Schadenfreude Natalie Solent 20th November 2019 Elections, England, Shenanigans 7 Comments How People’s Vote collapsed after Roland Rudd’s boardroom coup Share this...TwitterFacebookemailPrint
As the old Texan saying goes “Rattlesnakes don’t commit suicide”.
Serves these anti-democratic bastards right.
RR has always been an unpleasant piece of work, but he seems to have done some good this time!
If we can just get over the Schadenfreude for a minute. Not easy, but I think there is something to be gained in asking just how it is they’ve ballsed up this way?
On the face of it it looks like sabotage. The fact that they were doing so well, just before the key moment in their history and preparing for that well, suggests skullduggery. Except that all the participants have impeccable remainer pedigrees.
Is it a row about strategy perhaps? In the article there is mention of a disagreement about whether PV should just be trying to get a second referendum or be a participant in that referendum. That sounds a petty disagreement especially given that one must follow the other. It’s also one that can easily be resolved.
The only thing I can think of is that remainers are naturally petty types and it doesn’t take much for them to fall out with each other. This is comforting and therefore probably wrong.
Esprit d’escalier: maybe they realised they’re going to lose. Nah, that’s not obvious.
This all started when RR sacked two staffers in “an email sent at 9pm on the Sunday before the election was called”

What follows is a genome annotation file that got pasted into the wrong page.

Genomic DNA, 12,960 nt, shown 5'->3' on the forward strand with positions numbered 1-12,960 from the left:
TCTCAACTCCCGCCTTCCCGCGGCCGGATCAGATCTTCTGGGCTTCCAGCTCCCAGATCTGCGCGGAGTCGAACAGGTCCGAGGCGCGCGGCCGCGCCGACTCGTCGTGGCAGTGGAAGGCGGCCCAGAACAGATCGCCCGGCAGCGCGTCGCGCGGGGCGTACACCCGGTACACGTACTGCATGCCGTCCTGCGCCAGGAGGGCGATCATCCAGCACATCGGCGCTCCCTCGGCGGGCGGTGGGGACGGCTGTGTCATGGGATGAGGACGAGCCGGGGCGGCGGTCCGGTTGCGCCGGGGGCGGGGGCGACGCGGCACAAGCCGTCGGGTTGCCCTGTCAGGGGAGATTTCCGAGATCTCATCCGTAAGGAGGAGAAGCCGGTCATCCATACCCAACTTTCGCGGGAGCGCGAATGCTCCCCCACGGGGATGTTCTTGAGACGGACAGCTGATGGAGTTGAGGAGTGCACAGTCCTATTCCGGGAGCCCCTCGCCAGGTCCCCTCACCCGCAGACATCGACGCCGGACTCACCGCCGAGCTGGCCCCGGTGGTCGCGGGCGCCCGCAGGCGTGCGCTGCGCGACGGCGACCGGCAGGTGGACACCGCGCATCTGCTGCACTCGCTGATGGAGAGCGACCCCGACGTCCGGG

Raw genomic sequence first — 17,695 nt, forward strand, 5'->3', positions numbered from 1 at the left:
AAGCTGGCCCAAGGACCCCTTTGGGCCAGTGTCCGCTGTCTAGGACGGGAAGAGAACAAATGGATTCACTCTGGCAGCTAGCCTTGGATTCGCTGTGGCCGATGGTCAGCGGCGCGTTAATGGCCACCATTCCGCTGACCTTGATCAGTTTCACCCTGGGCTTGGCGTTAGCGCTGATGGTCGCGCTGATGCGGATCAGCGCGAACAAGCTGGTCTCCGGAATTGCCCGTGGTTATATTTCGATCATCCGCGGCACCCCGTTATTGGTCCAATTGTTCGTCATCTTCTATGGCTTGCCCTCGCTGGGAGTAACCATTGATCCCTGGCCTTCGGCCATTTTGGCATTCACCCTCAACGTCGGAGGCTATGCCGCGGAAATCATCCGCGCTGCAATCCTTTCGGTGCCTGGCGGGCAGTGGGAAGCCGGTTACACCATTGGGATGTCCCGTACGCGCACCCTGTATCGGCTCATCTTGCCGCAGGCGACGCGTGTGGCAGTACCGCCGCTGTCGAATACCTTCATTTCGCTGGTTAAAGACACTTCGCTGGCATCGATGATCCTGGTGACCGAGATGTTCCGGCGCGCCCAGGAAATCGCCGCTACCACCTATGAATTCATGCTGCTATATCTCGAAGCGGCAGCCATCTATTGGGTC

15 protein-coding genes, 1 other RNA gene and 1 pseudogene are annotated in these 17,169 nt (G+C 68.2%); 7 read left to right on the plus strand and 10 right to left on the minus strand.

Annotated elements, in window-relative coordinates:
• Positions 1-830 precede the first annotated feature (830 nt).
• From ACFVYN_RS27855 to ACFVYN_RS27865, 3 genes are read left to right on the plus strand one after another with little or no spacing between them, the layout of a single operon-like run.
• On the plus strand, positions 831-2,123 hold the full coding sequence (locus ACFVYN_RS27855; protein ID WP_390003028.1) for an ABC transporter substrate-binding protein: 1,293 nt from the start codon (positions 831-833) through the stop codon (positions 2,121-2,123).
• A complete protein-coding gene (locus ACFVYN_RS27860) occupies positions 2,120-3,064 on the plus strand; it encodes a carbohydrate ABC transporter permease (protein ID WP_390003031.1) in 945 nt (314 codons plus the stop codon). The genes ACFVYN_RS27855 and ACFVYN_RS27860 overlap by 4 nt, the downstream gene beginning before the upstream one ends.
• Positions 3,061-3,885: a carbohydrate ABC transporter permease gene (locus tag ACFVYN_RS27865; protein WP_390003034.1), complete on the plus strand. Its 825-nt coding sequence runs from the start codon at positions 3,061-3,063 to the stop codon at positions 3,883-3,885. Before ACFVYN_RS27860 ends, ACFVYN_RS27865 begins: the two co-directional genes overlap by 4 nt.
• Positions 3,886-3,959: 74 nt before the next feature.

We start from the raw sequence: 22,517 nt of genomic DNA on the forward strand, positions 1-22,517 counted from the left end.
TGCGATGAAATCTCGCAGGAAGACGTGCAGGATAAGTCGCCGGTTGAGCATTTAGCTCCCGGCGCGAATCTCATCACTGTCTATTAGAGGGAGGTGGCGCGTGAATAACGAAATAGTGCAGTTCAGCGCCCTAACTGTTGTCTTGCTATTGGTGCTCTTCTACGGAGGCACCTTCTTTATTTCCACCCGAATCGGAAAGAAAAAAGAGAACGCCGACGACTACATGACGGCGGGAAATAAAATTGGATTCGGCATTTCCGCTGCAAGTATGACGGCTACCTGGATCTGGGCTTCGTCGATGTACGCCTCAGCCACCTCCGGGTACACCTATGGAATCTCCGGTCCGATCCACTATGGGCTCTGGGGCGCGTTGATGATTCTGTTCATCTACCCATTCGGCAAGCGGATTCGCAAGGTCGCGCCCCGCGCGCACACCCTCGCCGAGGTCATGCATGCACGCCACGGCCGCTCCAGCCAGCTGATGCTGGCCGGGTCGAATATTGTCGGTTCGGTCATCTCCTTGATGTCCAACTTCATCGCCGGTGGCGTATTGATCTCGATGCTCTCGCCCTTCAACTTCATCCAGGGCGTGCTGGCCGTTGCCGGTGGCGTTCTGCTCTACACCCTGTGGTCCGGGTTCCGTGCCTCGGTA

On the other hand, there is reason to doubt “The fact that they were doing so well”.
We have one of the sacked blokes saying, “We are ready to launch the biggest and most sophisticated tactical voting campaign this country has ever seen”.
We also have people saying “There are dozens of people who have not done a full day of work in weeks. You end up getting shouted at in a meeting so you just go home” and “It’s a completely unworkable, dysfunctional campaign at the moment. I have never been part of one that has so little accountability.”
Maybe it was completely useless and ready to fall apart anyway and Rudd was just trying to sort it out with a reorganisation that turned out to just bring things to a head quickly instead of fixing anything.
I have worked in a couple of political offices where no one knew what they were supposed to be doing. I assumed this was unusual or maybe something that happened when you had lawyers in charge. Maybe not. But you really would have thought that the prospect of the UK leaving the EU would galvanise remainers.
Slightly off topic, but to be working at a place where there is too little to do and no one is clear what you should be doing is one of those experiences that sounds fun until it actually happens to you. I literally have bad dreams about it decades later.
Comments are closed.